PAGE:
Our team has been working with UNIX and Linux since the early 1990s using primarily Novell, Redhat and Debian. We have also wrote x86-based and embedded-based kernel-space character and block device drivers; along with user-space drivers for various projects; which where mostly proprietary drivers for private companys. Some of the drivers included:
The most popular public kernel-space driver we wrote was the "poor mans closed-loop motor controller" called: Parallel Port PWM/Encoder Kernal Space Linux Driver. And our most popular public user-space driver was the USB Missile Launcher Linux Driver.
Our debugging techniques may involve gdb, valgrind, kmemcheck or simply printf, kprintf, and via DIO (e.g. LEDs or seven-segment displays).
We have extensive knowledge of the Linux command line tools (including the cut down version provided by busybox), packages available, and the inner workings of Linux itself. And have worked with numerous embedded Linux architectures such as x86 CISC, MPU ARM RISC (via OMAP, LPC, BeagleBone, Raspberry Pi and Arduino solutions), FPGA and microcontrollers (MCUs) such as STM32F4, MSP430, Atmel, PIC and LPC. Let alone using ti.com Design Tools for buck-boost converters, lowpass/highpass filters, and power management IC (PMIC)
We have been programming for over 15 years in many languages for generally Linux, BSD (e.g. Mac OSX) or Windows. However generally embedded tasks are done in C, C++, python and/or simple shell scripts using vital tools such as awk, sed, grep, telnet, ssh and netcat (among many others).
Electronics is an art our team has been working with since childhood (from building kits from Dicksmith, Tandy, and Jaycar to designing digital electronic keypads). Since then, we have maintained a constant update of knowledge and experience on the topic, since most of our projects involve either building a circuit from scatch, reviewing circuit designs, programming for target microcontrollers, and/or reworking pre-built PCB's for various needs such as bypassing/hacking solutions, or replacing broken components.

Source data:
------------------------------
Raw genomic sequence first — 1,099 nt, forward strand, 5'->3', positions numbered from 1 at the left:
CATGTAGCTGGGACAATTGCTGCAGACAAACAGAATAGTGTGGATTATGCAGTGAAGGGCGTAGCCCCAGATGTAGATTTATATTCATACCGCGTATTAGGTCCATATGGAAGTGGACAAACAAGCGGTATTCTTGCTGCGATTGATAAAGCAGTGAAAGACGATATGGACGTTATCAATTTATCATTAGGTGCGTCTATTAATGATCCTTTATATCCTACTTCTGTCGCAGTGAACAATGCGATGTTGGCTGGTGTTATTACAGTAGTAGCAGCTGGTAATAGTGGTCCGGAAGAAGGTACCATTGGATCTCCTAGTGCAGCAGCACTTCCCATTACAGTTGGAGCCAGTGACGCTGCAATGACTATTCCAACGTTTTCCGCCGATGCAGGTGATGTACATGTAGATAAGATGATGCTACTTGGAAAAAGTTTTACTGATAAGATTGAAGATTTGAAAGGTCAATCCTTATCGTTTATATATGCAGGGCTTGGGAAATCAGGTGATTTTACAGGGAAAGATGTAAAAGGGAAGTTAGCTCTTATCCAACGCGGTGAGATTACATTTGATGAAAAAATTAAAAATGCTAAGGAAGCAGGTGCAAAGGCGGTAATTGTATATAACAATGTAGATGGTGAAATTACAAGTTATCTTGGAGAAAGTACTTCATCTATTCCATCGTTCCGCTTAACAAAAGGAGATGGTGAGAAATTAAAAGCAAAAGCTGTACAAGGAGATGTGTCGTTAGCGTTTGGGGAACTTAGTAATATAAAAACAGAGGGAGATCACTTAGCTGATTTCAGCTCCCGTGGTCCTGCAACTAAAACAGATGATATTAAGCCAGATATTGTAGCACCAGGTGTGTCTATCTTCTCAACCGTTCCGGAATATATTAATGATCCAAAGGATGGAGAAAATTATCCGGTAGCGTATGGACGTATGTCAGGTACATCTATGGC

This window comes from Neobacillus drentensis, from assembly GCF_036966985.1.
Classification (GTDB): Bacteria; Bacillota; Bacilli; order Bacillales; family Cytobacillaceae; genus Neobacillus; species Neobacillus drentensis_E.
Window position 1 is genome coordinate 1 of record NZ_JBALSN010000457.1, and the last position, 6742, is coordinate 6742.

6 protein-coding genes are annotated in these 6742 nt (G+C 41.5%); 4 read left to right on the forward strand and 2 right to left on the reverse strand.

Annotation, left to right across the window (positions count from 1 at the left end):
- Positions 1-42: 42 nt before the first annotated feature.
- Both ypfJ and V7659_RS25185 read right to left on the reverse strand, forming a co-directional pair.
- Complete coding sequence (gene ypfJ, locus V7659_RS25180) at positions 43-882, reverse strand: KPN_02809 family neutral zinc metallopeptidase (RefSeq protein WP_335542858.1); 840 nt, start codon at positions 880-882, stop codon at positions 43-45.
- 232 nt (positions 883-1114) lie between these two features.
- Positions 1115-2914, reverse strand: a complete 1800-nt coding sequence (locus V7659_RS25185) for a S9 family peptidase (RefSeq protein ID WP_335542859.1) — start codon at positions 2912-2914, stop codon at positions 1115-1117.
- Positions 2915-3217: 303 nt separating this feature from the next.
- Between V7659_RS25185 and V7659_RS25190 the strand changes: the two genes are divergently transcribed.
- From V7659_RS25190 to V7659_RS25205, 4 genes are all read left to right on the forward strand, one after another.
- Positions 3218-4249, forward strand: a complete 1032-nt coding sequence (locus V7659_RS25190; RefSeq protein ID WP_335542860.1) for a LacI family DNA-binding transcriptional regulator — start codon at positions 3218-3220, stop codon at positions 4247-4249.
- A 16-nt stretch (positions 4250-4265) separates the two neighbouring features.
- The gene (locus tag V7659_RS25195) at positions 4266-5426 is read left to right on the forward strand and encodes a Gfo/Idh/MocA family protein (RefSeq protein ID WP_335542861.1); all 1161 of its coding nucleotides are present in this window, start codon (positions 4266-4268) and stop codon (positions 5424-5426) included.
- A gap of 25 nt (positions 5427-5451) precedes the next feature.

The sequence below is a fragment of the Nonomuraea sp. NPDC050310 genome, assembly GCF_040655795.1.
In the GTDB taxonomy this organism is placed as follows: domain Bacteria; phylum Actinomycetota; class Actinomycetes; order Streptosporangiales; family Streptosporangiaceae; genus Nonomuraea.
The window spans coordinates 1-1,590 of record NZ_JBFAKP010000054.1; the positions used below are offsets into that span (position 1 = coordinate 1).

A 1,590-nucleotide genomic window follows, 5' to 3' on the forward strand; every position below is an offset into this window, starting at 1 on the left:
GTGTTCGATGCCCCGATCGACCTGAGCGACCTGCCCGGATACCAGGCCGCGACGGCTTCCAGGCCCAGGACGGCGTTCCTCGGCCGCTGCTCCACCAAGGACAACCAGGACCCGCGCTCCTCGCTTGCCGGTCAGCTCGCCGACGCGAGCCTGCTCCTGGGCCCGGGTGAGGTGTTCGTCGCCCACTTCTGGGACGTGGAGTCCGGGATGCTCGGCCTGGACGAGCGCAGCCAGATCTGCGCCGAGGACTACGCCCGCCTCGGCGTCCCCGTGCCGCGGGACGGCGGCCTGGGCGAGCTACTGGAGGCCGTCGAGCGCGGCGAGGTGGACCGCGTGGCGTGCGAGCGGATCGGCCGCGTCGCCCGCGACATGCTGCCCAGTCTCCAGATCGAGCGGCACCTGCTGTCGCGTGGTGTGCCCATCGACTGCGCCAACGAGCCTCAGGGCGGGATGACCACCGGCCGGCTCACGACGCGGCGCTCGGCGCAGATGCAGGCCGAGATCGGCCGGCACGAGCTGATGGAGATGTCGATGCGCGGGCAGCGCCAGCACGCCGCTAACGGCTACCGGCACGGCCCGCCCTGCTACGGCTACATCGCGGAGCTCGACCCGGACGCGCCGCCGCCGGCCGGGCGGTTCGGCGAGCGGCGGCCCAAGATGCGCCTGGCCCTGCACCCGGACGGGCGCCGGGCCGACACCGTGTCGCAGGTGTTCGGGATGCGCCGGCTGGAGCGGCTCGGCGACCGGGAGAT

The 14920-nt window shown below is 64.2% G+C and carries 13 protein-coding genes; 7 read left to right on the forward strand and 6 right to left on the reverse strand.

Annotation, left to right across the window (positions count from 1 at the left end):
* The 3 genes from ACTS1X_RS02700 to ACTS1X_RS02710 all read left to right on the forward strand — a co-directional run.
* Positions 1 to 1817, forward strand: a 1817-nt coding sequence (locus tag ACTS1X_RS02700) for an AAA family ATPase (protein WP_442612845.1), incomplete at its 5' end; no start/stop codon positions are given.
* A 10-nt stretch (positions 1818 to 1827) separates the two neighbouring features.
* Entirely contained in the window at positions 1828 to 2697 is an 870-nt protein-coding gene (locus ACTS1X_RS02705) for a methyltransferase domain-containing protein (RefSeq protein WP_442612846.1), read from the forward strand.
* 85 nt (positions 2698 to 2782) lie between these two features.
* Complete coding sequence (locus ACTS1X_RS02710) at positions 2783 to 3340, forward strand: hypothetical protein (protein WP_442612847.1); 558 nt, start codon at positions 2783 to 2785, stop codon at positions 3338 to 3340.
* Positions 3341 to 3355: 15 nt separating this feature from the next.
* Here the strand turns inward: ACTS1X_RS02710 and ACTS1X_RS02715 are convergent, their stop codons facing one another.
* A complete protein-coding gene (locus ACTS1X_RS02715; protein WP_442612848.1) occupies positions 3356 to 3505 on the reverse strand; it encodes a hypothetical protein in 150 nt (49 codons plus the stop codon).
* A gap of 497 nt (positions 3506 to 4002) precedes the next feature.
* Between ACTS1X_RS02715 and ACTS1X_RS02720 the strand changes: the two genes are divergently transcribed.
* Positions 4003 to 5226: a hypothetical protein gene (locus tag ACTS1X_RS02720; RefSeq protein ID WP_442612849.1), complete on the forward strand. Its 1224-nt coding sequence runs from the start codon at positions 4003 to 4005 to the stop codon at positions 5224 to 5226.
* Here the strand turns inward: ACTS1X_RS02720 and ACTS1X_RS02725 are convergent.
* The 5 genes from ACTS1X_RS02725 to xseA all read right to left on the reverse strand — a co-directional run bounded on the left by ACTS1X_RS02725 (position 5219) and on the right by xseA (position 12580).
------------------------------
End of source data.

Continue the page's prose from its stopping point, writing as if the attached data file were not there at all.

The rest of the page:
Our primary developer Luke Cole has a history as the "go to man" for many colleagues, and is well known to have "a knack for making things work". To learn more about Luke see his LinkedIn page or personal home page.
Bordered mostly by water, Shorncliffe is located just over 16 km north-east of Brisbane’s CBD. Like its neighbouring suburb, Sandgate, Shorncliffe has experienced strong growth over the last five years as the trend towards coastal living has continued.
Owner-occupiers and investors alike have been competing for housing in the area, made up mostly of single unit dwellings, with very few units or townhouses. In the nine months to the end of September 2003 investors accounted for 40 per cent of all house sales in Shorncliffe.
Older homes are being raised and remodelled while the rising popularity of bayside living is creating steady demand which is in turn forcing the price of homes, in particular waterfront homes, upwards.
Buyers looking for a lifestyle incorporating the outdoors and the water will not be disappointed with Shorncliffe. Cabbage Tree Head is home to Moora Park and some excellent walk and bikeways, picnic and barbeque spots not to mention a small beach area.
For lovers of the game, the Sandgate Golf Club is also located within the Shorncliffe boundaries and is situated opposite the Yacht Club.
With a strong family-oriented community Shorncliffe has boomed with the redevelopment of the foreshore and the increase in the number of restaurants and cafes adding to the alfresco atmosphere. It is also a great vantage point for the start of the Brisbane to Gladstone yacht race.
Residents are well catered for with primary and high schools (both public and private) located within Shorncliffe and surrounding suburbs, and the Queensland University of Technology and North Point Institute of TAFE located in close proximity at Carseldine and Bracken Ridge respectively.